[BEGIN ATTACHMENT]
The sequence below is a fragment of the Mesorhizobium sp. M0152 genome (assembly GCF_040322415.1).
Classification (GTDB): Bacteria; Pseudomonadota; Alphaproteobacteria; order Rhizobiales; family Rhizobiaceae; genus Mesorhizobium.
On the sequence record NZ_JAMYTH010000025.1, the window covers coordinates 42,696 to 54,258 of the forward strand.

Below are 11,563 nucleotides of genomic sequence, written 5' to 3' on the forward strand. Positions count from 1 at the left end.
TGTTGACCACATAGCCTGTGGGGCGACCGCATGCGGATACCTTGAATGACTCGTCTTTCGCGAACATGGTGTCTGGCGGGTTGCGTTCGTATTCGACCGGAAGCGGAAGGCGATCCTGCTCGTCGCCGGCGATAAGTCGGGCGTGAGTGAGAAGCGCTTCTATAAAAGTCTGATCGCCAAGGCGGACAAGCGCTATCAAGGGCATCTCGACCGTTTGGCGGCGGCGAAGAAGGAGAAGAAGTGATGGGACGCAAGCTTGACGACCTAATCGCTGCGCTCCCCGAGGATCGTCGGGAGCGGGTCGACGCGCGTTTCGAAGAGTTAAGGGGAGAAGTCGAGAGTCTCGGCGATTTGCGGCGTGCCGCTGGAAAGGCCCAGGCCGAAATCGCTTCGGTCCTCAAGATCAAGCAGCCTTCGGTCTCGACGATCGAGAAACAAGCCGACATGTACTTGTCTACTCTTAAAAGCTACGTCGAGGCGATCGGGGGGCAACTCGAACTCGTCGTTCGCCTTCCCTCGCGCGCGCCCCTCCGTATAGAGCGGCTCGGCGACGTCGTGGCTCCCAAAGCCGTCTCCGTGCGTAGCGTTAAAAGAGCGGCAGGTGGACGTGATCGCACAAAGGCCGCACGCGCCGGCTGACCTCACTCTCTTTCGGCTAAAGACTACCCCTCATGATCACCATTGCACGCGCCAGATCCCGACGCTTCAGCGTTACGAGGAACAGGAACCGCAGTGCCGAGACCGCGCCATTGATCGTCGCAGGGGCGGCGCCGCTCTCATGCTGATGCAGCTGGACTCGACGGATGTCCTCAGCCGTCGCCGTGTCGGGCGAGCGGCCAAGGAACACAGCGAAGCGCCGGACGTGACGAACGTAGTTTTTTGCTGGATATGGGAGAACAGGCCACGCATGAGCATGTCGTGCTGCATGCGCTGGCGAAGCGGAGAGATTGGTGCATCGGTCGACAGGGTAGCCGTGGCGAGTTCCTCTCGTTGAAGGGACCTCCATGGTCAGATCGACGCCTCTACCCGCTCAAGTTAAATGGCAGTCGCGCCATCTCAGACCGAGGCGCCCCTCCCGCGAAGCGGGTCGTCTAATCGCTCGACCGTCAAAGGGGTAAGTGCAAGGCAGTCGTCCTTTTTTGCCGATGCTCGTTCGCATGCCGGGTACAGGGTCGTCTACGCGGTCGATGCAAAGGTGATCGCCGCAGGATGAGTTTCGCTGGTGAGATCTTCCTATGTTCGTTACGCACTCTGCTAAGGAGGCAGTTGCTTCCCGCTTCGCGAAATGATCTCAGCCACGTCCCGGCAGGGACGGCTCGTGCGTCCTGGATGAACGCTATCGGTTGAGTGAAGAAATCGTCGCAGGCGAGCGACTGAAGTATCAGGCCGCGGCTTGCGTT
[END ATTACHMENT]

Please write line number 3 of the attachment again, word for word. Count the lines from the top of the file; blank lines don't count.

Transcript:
On the sequence record NZ_JAMYTH010000025.1, the window covers coordinates 42,696 to 54,258 of the forward strand.